[CFT: Here Dalton resorts to ad hominem attacks against Paul and the Gospel writers whom he dismisses as “Jews” who cannot be trusted — taking advantage of his White Nationalist audience’s innate and visceral hatred and distrust of anything involving “Jews”.
But the “Jews” — the Israelites of the southern kingdom — who wrote the New Testament — were not the same people who masquerade as “Jews” or Judah today — and you will be hard pressed to find any White Nationalist who is willing to acknowledge that fact, even though the Jews themselves have admitted to this identity theft in the 1980 Jewish Almanac:
“Strictly speaking, it is incorrect to call an ancient Israelite a Jew or to call a contemporary Jew an Israelite or a Hebrew.”
If Dalton were honest, he would acknowledge that today’s “Jews” are most closely allied with the Pharisees who conspired to murder Christ rather than with those Israelites who wrote the Gospels, but that would undermine his entire argument, so it’s best that he completely ignore the fact that Judaism as we know it today came out of Babylon, not Roman-occupied Judea at the time of Christ:
“Pharisaism became Talmudism, Talmudism became Medieval Rabbinism, and Medieval Rabbinism became Modern Rabbinism. But throughout these changes in name . . . the spirit of the ancient Pharisees survives, unaltered . . . From Palestine to Babylonia; from Babylonia to North Africa, Italy, Spain, France and Germany; from these to Poland, Russia, and eastern Europe generally, ancient Pharisaism has wandered . . . demonstrates the enduring importance which attaches to Pharisaism as a religious movement . . .”—Rabbi Louis Finkelstein, “The Pharisees. The Sociological Background of Their Faith”, 1938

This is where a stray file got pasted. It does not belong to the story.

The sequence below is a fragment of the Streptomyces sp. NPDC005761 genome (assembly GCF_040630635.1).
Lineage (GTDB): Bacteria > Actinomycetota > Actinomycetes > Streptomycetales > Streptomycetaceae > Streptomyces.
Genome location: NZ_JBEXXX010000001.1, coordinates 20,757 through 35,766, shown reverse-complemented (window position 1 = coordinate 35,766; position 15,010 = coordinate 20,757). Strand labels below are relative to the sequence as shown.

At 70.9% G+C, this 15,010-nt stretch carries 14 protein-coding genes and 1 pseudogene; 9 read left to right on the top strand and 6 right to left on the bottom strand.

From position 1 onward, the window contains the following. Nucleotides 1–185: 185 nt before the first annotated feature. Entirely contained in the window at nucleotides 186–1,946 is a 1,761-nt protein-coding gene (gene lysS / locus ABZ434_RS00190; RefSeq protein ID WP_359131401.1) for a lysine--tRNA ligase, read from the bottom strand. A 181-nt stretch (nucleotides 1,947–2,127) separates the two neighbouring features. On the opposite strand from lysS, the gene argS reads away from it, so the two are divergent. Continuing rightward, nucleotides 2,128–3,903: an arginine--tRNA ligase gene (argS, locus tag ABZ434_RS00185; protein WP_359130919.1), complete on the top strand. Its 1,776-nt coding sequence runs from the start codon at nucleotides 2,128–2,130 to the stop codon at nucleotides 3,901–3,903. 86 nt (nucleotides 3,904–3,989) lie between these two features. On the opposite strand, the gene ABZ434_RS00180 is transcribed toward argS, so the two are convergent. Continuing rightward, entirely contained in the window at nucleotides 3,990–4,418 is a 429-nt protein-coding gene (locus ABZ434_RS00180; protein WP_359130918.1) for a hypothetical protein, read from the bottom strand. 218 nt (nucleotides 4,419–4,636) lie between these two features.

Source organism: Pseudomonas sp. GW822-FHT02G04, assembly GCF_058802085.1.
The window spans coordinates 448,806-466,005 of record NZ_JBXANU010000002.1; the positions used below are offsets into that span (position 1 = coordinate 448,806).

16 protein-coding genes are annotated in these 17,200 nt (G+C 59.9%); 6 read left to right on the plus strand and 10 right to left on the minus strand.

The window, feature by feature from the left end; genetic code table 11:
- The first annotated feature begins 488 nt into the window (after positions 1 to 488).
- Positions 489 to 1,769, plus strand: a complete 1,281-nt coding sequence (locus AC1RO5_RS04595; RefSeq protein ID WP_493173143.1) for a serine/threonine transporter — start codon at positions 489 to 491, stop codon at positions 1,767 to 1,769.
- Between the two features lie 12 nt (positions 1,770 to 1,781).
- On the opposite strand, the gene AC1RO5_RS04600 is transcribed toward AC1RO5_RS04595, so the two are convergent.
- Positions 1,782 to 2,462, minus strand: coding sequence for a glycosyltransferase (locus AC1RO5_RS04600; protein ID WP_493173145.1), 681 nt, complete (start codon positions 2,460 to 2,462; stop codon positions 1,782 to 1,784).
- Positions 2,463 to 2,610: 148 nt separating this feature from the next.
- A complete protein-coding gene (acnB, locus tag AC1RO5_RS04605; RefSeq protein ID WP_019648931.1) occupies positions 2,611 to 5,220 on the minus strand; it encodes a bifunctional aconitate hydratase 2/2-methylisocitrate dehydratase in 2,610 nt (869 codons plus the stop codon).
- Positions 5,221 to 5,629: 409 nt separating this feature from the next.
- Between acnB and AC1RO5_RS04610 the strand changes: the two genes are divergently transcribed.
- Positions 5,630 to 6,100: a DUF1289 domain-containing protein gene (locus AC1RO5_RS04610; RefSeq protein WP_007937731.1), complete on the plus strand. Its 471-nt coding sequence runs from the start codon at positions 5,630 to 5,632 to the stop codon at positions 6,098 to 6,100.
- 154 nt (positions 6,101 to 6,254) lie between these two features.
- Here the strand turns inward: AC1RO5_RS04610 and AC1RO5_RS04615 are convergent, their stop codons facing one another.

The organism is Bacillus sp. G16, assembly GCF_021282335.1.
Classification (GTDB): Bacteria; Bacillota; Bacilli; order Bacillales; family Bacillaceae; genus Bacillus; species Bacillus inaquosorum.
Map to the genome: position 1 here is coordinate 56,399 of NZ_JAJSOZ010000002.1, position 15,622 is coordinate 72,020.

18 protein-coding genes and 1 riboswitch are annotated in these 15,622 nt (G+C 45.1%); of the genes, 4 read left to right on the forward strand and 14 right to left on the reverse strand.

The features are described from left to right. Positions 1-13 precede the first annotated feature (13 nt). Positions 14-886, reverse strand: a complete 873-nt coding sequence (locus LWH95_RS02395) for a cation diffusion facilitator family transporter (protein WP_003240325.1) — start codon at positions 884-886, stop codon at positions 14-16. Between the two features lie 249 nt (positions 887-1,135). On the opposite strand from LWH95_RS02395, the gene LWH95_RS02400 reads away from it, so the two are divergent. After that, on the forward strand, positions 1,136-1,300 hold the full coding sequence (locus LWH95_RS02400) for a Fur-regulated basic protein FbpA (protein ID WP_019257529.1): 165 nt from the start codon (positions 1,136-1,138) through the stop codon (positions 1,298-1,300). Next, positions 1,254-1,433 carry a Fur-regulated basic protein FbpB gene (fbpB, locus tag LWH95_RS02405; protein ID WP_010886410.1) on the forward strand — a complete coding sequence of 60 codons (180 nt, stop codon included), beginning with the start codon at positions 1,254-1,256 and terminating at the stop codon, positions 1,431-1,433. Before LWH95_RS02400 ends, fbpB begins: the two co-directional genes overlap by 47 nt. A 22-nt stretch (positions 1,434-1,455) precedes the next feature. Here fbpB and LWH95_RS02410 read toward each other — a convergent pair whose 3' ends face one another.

“Judaism was not evolved in Judah; it was in Babylon that Judaism first became that which it was and still is.”—”The Hebrew Peoples” written by Dr. H. Winckler, L.M. King, Dr. R. G. Brandis, and H. R. Hall. On pages 1781-4, Vol. 3, appearing in Helmsworth’s “History of the World”
“But to the point: Although there is no direct evidence for either a miracle-Jesus or a rabbi-Jesus, I suspect that some such man by that description did live, and die, in Judea. And the reason is simply this: Since Paul and friends claimed something as true — a miracle-Jesus — that certainly did not exist, and that they knew did not exist, they were liars. Whether they were ‘noble’ liars or malicious liars, I will leave to another time. But liars they were. And any lie works best with a kernel of truth. Therefore, I consider it likely that an ordinary mortal, the rabbi Jesus, did live, likely did agitate on behalf of the oppressed Jews, and likely did get himself crucified — end of story.
So let’s assume that a mortal Jesus did exist. What, then, do we know about him? Virtually nothing for certain. Apart from a few tidbits from Paul, literally everything that we think we know about him comes from the highly-dubious four Gospels; there simply is no other source. And in the Gospels, we find a striking claim: Jesus was a Jew.”
[CFT: So Dalton first claims there is no evidence for the historical existence of Jesus Christ, but then he concedes that such a figure probably existed. He refused to accept the Gospels without offering any evidence for them being “highly dubious” — yet if we had such eyewitness accounts of a non-religious figure in Roman Judea, they would have to be taken more seriously. For Dalton the eyewitness Gospels are “dubious” simply because he refuses to acknowledge any kind of divine being.]